Guest blog by Samantha Lyster - Communications Manager, Birmingham.

It’s a rare situation where national political debate is sparked by women wearing bikinis. Not since the outcry over the Protein World marketing campaign, featuring an athletic model in a two piece, has swimwear prompted collective conversations over social issues, but then we’ve only recently had the British phenomenon of ITV’s Love Island. 

For those unfamiliar with the story, during episode five of the reality television show, which is watched by over three million viewers at peak times, contestants chatted poolside about Brexit. One of whom, a Hayley Hughes, asked if Brexit would mean the reduction of trees.

There followed much mocking of Miss Hughes across social media, with newspaper journalists filling column inches with opinions of the former model.

Yet, one would urge everyone to hold back on the judgement and applaud Hayley for making that one comment. As wildlife enthusiasts in Sandwell we all know that the natural world is suffering, and in the past month or two, it feels like the news has been full of growing evidence of the dramatic decline in our wildlife at every level, from insects to mammals. Back in 2016, the State of Nature report had already laid the facts bare: we are among the most nature-depleted countries in the world, and it’s getting worse.

I say we all know this, but has the accelerating habitat loss of greenspaces and woodlands really registered with the public? When Blue Planet showed the full impact of ocean plastic it prompted action, however such devastation is taking place on land too. And for the RSPB a major concern is that the situation could deteriorate further following Brexit.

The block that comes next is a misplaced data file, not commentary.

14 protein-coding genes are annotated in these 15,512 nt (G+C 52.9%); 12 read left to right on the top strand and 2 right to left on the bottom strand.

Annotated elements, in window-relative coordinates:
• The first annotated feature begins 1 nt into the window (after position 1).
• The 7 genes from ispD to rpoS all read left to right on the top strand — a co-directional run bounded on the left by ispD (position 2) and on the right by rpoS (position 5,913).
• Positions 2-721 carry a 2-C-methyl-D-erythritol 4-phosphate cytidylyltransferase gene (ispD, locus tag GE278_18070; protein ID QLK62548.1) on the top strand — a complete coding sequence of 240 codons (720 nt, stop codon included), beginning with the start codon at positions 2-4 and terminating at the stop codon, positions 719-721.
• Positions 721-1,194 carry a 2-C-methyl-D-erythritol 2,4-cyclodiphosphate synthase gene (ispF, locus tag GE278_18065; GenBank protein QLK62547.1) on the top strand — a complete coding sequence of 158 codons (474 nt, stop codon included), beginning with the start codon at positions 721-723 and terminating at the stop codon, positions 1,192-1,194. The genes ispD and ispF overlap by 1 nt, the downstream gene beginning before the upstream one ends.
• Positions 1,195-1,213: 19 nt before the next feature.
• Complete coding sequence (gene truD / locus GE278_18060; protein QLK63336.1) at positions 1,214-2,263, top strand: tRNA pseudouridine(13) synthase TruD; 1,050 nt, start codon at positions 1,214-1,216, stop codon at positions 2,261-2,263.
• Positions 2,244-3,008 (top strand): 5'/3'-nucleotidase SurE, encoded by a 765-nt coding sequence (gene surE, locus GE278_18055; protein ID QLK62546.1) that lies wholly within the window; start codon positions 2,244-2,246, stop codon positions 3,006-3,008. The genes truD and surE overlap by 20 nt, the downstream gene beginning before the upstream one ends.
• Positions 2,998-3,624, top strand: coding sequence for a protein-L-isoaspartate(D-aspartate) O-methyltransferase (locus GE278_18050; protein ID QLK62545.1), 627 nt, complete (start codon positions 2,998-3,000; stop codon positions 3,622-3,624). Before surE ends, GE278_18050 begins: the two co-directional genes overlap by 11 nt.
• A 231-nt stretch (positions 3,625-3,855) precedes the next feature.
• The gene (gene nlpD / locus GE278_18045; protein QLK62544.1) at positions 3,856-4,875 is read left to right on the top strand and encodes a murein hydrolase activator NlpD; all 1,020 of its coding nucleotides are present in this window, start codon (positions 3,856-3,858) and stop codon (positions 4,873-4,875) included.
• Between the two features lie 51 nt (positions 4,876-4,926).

The RSPB is acutely aware of what Brexit could mean for the environment.  On the one hand we could see the erosion of environmental laws and their enforcement that could, indeed, lead to the loss of trees, in fact to the disappearance of greenspace and the landscapes that wildlife depends upon. And yet this moment of political flux could also offer opportunities to strengthen laws and their enforcement, and see more trees, and more wildlife.  It will be public debate and demand for a better deal for nature that pushes politicians one way or the other.

Therefore, we’re calling on the public, and the people of Sandwell, to make their voices heard and join the call for an environmental watchdog.

Communicating the urgency for people to take this situation seriously is a priority for the RSPB, and the organisation is aware that it is vital this message reaches as wide an audience as possible. So far political debate around Brexit has concentrated on trade and immigration. We need more focus on the impact for our green and pleasant lands because time is running out for nature’s recovery.

Some 52 per cent of Love Island’s audience is aged between 16-34 and one hopes a good number of those viewers Googled the possible meaning behind Hayley’s concern for post-Brexit trees. As we’ve seen with the call for a reduction in plastic, hopefully these viewers and you will be moved to take action and raise these concerns with the government.

To take part in the government consultation click here